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Learning To Play The Guitar

How To Perform Like a Pro – 13 Top Tips


In the past month I’ve been busy gigging with the 3 bands I play guitar (Deuawd) and bass (BLTs and Trumpet) in plus putting on my mid-year student concert. This is one of my excuses for not writing an article for a while. However this period of busy gigging has given me the inspiration to give you 13 top tips on how to perform like a pro whether it be at a festival in front of 1000s or at a small café/coffee shop.


Before The Gig

  1. Turn up early
    Apart from making it less stressful for you it shows to the venue and any fellow performers that you’re organized and respect their time.
  1. Check All You Gear
    Before leaving home check that you have everything you need including e.g. batteries for your pedals/acoustic guitar preamp, leads that work reliably, spare strings, tuner, capo, picks, straps, sheet music, stands, amps that work correctly at a gig volume etc. Once you’re at the venue tune your guitar. Even though it may have been in tune at home it can be cold/hot in the car and possibly hot on stage due to the lights which will put your guitar out of tune.
  1. Play Minimally During Sound Check
    Even if it just you and small amp save your playing for the actual gig. Don’t excessively noodle around. Get your sound right then you’re ready to go. This is even more important in a band that is being sound checked with a sound/audio engineer as it will be very annoying to them when they’re trying to get a bass or drum sound etc. Try and only play when asked by the engineer.
  1. Don’t Play Too Loud
    Whether it’s an acoustic gig or full on heavy metal gig its all about achieving a balance that is right for the room and the audience. In a band situation it will help the sound engineer to make the whole band sound better.
  1. Play Guitar Warmup Exercises
    Simple exercises like below are great to get the fingers moving and can be done with the guitar volume turned down or even off.


  1. If Singing Do A Vocal Warmup
    Even if you’re just singing backup vocals some simple scale and arpeggio exercises at home before you leave or in the car will help you to sing fuller, more naturally and hit those high notes with out straining your voice. Check out YouTube for some exercises.

During The Gig

  1. Have a Set List
    Following a set list (given to all band members) will help to avoid awkward pauses between songs on stage. To sound even more slick start playing the next song as soon as the applause for the previous song begins to fade away. At some gigs this might mean straight away! If there needs to be a pause between songs to change pedal settings, guitars etc. get your singer (or however has the microphone) to engage the audience with some banter. It doesn’t have to be anything too long. Maybe just a quick thanks to the audience for coming and letting them know the name of the band and the next song etc.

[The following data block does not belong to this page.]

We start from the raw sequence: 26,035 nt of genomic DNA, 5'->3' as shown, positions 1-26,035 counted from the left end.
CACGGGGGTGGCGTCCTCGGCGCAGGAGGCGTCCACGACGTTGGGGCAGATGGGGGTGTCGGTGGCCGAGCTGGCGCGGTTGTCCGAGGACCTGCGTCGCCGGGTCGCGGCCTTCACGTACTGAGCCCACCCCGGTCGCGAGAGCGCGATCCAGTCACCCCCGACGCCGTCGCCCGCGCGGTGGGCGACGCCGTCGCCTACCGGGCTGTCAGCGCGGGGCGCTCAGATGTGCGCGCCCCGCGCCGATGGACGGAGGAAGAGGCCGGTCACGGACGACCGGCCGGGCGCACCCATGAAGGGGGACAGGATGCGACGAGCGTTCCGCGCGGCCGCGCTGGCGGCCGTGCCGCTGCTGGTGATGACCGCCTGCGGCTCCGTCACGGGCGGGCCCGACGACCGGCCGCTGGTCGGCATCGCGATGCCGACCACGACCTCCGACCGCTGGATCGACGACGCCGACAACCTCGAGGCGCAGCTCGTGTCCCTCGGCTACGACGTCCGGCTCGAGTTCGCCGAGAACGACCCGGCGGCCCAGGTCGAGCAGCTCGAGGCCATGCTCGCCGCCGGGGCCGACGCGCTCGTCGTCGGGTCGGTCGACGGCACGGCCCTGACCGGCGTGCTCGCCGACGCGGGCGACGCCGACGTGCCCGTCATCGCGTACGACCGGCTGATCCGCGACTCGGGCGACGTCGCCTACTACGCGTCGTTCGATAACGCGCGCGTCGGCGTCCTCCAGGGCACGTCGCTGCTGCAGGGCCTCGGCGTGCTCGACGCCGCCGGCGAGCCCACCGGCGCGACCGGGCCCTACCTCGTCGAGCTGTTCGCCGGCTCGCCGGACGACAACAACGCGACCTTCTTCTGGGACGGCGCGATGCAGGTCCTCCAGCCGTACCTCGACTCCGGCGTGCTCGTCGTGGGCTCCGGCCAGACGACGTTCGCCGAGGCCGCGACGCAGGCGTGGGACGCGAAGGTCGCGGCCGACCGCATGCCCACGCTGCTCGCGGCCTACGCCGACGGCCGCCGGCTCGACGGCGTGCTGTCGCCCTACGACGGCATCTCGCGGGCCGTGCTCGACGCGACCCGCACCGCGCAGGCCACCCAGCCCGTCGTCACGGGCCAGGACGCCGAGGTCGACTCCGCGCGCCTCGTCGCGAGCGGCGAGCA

1. Don’t Drink Too MuchNewtonFaulkner
    It may not be very old school rock n roll but there’s nothing worse than seeing a song being sloppily murdered by a drunk musician. It’s OK to have 1 or 2 drinks but for some people maybe its best to stick with water or soft drinks?
  1. Have Another Guitar for Alternate Tunings
    If you have 1 or 2 songs with an alternate tuning (e.g. open G or E) its best to take another guitar to the gig tuned to these notes prior to starting your performance. No one really wants to watch you tune your guitar on stage. Check out performers like Newton Faulkner who plays with multiple acoustic guitars onstage all in different tunings for a quick transition between songs.
  1. Stick To Your Time Limit
    Unless you’re headlining with no other acts following you be aware of the time you’ve been on stage. There will often be another act or sometimes the venue will have liquor licensing limits dictating when live music has to stop. This may mean that your set list may be cut short. If you’re aware of the cut off time 10-15 minutes prior you should be able to make a choice about which of the last 2-3 songs you may have to cut. This will enable you to still play your final killer song.

After The Gig

  1. Get Off Stage ASAPzoom_recorder
    This is mainly important when playing with other bands as they will need time to setup if they’re playing after you. Plus it helps to keep the gig/festival running to schedule for the technical crew and the audience.
  1. Say Thanks
    It’s extremely important and polite to thank your audience (big or small) and of course the sound, lighting people, venue, bar staff, the other bands who you may have performed with. No one wants to play with, book or see rude people no matter how good they may be.
  1. Record The Gig
    If possible record and or video gig and listen/watch critically afterwards to see what to improve in your performace whether it be musically, minimising song gaps or engaging the audience or other band members with your slick moves. 😉

These 13 top tips on how to perform like a pro should help to improve your future gigs big and small. Good Luck!